It is implementation-defined whether an
int bitfield is signed or unsigned, hence it is actually an error in any program where you care about the value - if you care for the value you will qualify it either as
Now, your compiler considers bitfields without specified signedness as signed. I.e.
int bit4: 4 tells that that bit-field is 4 bits wide and signed.
13 cannot be represented in a signed 4-bit bitfield as the maximum value is 7, no matter the representation of negative numbers - 2's complement, 1's complement, sign-and-magnitude. An implementation-specified conversion will now occur: in your case the bit representation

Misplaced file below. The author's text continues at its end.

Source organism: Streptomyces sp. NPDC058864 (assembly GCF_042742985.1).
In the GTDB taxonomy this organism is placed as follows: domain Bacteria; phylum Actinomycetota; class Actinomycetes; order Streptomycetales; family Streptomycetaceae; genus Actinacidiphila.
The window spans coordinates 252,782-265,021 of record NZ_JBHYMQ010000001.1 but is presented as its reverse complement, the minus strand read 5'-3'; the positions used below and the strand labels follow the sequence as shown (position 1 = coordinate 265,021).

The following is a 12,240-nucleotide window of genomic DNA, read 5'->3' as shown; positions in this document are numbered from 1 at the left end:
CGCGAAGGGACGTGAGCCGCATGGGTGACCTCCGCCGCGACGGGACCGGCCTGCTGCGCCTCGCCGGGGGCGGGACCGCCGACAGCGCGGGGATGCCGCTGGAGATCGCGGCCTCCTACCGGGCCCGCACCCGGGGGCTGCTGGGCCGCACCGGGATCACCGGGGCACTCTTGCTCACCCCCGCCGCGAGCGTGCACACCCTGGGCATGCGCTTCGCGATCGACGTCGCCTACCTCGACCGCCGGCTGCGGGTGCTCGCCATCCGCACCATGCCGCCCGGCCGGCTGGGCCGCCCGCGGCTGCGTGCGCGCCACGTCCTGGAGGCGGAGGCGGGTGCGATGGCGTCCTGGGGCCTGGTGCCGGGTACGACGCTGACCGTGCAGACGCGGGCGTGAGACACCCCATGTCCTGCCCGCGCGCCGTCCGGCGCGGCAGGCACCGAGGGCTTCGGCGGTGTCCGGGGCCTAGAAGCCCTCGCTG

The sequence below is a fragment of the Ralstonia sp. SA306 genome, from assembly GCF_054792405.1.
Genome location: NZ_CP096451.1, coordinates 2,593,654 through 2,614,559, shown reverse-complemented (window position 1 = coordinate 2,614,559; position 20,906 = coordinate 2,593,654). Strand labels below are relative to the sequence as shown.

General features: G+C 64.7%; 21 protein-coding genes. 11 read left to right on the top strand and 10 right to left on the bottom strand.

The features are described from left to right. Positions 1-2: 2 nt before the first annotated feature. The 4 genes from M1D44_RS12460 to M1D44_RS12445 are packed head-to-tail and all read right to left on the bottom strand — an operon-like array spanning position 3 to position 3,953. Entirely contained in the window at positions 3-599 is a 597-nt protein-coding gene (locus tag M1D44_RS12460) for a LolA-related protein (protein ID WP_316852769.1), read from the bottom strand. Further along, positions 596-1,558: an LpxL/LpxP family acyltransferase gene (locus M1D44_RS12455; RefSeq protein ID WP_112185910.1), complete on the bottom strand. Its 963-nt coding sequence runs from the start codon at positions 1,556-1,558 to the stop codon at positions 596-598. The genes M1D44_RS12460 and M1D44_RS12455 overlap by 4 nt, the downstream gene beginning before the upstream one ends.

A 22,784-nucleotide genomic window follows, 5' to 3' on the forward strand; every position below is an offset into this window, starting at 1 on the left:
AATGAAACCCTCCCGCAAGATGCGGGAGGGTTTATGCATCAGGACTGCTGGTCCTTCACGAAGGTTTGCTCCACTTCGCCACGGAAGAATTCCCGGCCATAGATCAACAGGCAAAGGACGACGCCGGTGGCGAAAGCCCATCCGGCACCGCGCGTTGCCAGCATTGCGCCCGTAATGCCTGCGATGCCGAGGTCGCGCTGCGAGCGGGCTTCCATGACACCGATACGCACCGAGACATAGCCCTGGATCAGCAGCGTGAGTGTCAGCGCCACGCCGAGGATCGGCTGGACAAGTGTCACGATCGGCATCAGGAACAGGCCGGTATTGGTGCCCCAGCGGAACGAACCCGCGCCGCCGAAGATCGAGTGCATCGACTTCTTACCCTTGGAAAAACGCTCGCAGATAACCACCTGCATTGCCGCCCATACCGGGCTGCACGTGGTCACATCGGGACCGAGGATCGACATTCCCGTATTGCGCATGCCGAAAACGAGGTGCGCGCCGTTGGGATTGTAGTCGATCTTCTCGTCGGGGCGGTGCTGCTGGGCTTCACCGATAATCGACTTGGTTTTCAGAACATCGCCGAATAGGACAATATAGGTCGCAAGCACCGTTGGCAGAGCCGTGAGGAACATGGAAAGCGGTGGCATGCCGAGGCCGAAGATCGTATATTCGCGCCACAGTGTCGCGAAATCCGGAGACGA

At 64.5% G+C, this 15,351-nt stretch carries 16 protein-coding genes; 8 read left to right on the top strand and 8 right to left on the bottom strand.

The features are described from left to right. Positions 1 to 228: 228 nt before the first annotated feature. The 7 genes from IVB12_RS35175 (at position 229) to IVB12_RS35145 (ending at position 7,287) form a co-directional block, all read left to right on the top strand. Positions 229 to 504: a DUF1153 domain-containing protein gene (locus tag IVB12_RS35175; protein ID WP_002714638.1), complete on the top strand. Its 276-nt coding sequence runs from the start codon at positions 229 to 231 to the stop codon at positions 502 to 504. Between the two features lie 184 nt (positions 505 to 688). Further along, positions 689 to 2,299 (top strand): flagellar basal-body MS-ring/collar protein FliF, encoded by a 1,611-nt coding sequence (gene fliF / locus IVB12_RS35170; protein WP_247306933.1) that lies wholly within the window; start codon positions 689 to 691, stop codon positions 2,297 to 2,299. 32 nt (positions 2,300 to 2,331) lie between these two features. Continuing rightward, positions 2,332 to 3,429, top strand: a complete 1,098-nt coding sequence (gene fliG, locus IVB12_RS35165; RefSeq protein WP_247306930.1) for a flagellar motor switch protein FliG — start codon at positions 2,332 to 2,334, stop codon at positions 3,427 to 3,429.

1101 is stored as-is in the 2's complement signed bitfield, and it is considered as the 2's complement negative value
Same happens for 1-bit signed bitfield: the one bit is the sign bit, hence there are only 2 possible values: 0 and -1 on two's complement systems. On one's complement system, or sign-and-magnitude, one-bit bitfield does not make any sense at all because it can only store 0 or a trap value.
If you want it to be able to store value 13, you will have to use at least 5 bits or use
unsigned int: 4.